But with the gravy train coming to a halt, Medicare’s chief actuary, Rick Foster, predicts that the number of seniors in MA plans will drop to about 7.4 million over the next few years as sellers begin to cut back benefits and raise premiums in response to shrinking government payments. The new law, says Foster, “will generally reduce Medicare Advantage rebates to plans and result in less generous benefit packages.”

Does the administration want seniors to join these plans, or not? On the one hand, the administration wants to knock the stuffing out of Medicare Advantage; on the other, it is encouraging people to stay in MA plans by being less than honest about what will happen to the extra benefits. It’s like officials fear a popular revolt if seniors really understand the ins and outs of what’s happening.

A few weeks ago, Madame Secretary sent every Medicare beneficiary a four-page brochure which told seniors that “Your guaranteed Medicare benefits won’t change—whether you get them through Original Medicare or a Medicare Advantage plan.” And this week, in his sales pitch for the new health law, the president himself drove home the point that seniors won’t lose their Medicare benefits. “What you need to know is that the guaranteed Medicare benefits that you’ve earned will not change, regardless of whether you receive them through Medicare or Medicare Advantage,” Obama told seniors who had come to hear him speak at a town hall meeting in Maryland.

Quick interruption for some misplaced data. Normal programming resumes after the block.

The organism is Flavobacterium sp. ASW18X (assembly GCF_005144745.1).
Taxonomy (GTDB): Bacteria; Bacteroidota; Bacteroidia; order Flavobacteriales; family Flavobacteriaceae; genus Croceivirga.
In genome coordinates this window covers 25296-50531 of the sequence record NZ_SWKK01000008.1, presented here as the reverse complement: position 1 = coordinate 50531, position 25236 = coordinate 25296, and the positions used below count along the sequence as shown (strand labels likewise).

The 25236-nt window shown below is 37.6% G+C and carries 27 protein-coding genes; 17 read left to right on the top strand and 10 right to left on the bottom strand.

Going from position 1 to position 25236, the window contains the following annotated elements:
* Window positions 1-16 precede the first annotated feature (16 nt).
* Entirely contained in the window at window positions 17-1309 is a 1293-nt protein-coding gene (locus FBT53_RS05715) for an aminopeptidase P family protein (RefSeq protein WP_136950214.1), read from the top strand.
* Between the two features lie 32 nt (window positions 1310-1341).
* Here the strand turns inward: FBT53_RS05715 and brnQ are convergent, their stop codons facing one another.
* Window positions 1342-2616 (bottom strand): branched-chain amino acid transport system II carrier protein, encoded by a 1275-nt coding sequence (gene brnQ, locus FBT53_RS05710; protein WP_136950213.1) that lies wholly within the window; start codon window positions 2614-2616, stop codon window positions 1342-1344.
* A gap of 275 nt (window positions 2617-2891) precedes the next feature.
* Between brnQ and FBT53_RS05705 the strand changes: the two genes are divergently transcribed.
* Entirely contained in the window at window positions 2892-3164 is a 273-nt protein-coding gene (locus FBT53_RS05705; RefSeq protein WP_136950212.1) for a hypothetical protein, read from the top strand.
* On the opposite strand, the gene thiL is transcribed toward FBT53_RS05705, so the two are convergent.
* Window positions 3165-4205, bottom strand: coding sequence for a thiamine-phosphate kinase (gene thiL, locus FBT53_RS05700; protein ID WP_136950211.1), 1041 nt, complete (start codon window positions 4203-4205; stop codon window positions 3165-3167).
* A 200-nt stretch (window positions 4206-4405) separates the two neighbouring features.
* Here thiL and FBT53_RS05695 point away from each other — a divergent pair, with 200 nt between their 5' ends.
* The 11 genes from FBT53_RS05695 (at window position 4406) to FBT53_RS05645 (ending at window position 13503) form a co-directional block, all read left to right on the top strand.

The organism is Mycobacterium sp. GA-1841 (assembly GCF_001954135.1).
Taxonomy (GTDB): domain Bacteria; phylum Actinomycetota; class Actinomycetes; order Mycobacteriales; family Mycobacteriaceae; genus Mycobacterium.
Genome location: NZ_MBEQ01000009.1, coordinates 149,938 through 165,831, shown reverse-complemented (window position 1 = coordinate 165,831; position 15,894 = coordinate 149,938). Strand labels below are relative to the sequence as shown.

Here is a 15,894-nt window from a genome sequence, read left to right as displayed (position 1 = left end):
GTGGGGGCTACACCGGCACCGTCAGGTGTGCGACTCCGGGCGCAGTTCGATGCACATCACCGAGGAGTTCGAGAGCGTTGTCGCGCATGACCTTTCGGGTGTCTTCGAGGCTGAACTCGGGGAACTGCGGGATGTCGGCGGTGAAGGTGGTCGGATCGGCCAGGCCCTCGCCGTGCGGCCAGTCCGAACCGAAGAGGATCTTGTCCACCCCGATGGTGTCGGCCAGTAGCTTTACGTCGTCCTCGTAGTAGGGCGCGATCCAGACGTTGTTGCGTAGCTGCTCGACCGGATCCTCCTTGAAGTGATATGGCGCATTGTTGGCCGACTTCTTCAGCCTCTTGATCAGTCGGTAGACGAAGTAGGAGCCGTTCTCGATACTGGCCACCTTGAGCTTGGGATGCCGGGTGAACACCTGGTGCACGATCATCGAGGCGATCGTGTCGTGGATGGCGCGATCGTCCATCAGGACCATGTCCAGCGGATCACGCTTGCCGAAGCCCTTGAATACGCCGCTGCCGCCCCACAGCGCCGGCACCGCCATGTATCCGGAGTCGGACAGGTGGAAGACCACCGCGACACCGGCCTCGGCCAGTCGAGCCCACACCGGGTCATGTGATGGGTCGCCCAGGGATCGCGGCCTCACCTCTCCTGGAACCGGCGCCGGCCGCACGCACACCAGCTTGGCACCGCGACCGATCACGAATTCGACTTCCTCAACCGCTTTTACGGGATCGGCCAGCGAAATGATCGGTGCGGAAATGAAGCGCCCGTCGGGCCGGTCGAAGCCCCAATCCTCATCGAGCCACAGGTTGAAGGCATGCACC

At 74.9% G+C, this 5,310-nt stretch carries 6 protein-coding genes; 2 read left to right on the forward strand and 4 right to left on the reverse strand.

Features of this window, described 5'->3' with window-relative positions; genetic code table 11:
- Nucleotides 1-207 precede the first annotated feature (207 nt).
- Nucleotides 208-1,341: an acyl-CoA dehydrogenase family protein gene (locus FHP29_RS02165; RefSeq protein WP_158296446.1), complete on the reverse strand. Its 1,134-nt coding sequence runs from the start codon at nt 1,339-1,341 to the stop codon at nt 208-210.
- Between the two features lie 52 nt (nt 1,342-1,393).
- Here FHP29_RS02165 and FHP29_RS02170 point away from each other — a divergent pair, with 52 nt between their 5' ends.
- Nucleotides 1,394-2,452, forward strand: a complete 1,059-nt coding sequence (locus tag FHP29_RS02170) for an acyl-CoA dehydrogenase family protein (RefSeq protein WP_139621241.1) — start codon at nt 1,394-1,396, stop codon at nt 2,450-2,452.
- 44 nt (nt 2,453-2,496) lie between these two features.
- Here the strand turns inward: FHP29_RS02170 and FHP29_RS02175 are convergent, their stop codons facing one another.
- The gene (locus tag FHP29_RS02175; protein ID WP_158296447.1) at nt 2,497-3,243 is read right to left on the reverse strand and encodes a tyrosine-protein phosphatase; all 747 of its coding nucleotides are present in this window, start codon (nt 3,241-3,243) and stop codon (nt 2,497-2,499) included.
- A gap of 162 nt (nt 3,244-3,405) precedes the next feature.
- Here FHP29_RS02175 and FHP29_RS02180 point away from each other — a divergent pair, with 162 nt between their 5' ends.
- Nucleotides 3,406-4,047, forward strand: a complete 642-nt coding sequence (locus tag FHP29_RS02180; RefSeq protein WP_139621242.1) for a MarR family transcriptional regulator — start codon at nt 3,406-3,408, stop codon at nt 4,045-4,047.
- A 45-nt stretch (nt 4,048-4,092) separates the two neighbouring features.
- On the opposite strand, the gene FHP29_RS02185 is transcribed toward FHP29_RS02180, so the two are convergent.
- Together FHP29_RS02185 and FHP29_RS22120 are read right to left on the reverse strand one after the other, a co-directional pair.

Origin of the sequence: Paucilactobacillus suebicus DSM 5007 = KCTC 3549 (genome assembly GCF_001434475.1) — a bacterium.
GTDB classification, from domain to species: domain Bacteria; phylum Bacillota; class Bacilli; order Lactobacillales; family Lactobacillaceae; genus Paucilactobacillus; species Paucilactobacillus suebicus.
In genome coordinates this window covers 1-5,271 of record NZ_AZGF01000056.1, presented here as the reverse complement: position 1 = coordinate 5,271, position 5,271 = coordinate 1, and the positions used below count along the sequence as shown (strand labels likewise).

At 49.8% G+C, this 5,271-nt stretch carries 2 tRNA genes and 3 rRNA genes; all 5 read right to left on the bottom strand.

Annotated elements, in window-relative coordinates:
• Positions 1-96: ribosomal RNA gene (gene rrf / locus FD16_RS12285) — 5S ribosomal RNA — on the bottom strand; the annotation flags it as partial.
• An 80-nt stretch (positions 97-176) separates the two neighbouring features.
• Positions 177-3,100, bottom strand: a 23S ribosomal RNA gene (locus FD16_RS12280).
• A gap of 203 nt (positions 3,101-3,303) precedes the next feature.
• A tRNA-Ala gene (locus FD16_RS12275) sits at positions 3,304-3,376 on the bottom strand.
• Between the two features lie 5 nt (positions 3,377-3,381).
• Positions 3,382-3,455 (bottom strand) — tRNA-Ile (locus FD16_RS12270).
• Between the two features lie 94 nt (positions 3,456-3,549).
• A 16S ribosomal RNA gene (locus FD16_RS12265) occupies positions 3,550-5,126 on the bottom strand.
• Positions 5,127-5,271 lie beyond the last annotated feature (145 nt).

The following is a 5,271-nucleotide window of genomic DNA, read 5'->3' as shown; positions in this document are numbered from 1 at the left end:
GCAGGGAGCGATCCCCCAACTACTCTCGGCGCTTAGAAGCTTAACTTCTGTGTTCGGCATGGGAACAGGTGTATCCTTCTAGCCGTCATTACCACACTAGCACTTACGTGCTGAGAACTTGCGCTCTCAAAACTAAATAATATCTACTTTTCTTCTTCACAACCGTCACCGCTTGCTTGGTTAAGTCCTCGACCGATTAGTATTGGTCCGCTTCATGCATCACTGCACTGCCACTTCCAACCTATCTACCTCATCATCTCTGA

Note the emphasis on “guaranteed Medicare benefits.” The administration’s talking points don’t reveal that the extra benefits are on the chopping block. Perhaps it’s banking on the fact that seniors rarely distinguish between what’s a guaranteed benefit, like hospital and physician services, and goodies that are not, like Silver Sneaker memberships. To most, a benefit is a benefit, and many can’t tell the difference between an MA plan and getting traditional benefits from the government along with a Medigap policy.